Consider the following 3-SAT variant defined over the variables $x_1,\ldots,x_n$. In the $k$P$k$N-3SAT problem each variable $x_j$, $j \in [n]$, occurs exactly $k$ times as a positive literal in $\phi$, and exactly $k$ times as a negative literal in $\phi$, where $\phi$ is a 3-CNF formula. The problem is then to decide if such a formula has a satisfying assignment.
Is the $k$P$k$N-3SAT problem NP-complete?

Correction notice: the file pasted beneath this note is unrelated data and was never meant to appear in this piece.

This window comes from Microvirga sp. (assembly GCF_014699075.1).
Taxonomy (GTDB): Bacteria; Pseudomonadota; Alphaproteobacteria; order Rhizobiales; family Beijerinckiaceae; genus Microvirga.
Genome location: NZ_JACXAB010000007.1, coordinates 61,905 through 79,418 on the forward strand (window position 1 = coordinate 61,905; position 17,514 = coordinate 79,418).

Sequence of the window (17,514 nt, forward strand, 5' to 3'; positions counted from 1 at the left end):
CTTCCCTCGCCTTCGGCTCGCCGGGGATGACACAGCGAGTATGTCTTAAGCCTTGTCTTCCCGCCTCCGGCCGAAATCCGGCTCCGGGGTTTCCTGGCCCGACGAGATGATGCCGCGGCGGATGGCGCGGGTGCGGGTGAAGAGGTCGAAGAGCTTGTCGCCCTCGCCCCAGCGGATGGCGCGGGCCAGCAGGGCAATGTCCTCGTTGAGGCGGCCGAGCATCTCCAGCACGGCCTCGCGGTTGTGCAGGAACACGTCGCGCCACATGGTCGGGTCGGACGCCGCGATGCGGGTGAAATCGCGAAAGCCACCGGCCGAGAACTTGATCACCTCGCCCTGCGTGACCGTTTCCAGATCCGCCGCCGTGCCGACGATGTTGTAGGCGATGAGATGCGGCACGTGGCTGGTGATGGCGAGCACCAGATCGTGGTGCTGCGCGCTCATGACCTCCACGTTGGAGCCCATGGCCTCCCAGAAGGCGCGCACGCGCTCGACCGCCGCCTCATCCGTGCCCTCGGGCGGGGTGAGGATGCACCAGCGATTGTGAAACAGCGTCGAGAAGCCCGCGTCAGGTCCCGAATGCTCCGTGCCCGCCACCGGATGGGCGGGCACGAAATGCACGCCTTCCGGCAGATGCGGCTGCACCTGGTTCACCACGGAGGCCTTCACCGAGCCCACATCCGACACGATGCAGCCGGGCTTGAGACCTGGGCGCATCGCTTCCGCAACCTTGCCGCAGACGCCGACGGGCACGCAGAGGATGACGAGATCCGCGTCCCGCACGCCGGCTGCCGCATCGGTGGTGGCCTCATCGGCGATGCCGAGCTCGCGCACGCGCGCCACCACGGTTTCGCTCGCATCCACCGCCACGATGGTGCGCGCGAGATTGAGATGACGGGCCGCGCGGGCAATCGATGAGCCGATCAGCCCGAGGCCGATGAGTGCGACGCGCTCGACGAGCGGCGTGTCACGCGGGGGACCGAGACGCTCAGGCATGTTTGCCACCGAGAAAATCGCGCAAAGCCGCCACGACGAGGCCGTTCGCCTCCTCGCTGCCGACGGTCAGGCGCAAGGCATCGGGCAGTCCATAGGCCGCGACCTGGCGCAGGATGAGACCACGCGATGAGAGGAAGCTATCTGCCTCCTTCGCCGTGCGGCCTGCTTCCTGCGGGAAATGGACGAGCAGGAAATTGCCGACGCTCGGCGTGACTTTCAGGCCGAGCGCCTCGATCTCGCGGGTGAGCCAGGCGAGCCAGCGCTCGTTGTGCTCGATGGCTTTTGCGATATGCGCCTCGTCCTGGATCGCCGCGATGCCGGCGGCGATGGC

In the $m$P$n$N-SAT problem each positive literal occurs exactly $m$ times in $\phi$, and each negative literal occurs exactly $m$ times in $\phi$, where $\phi$ is a CNF formula. It was shown in  that $2$P$1$N-SAT is NP-complete. This hints that the $k$P$k$N-3SAT problem is hard as well.
The $1$P$1$N-SAT is apparently easy, see a related question and answer here. Is $k$P$k$N-3SAT perhaps hard already for $k \geq 2$?
 Yoshinaka, Ryo. "Higher-order matching in the linear lambda calculus in the absence of constants is NP-complete." Term Rewriting and Applications. Springer Berlin Heidelberg, 2005. 235-249.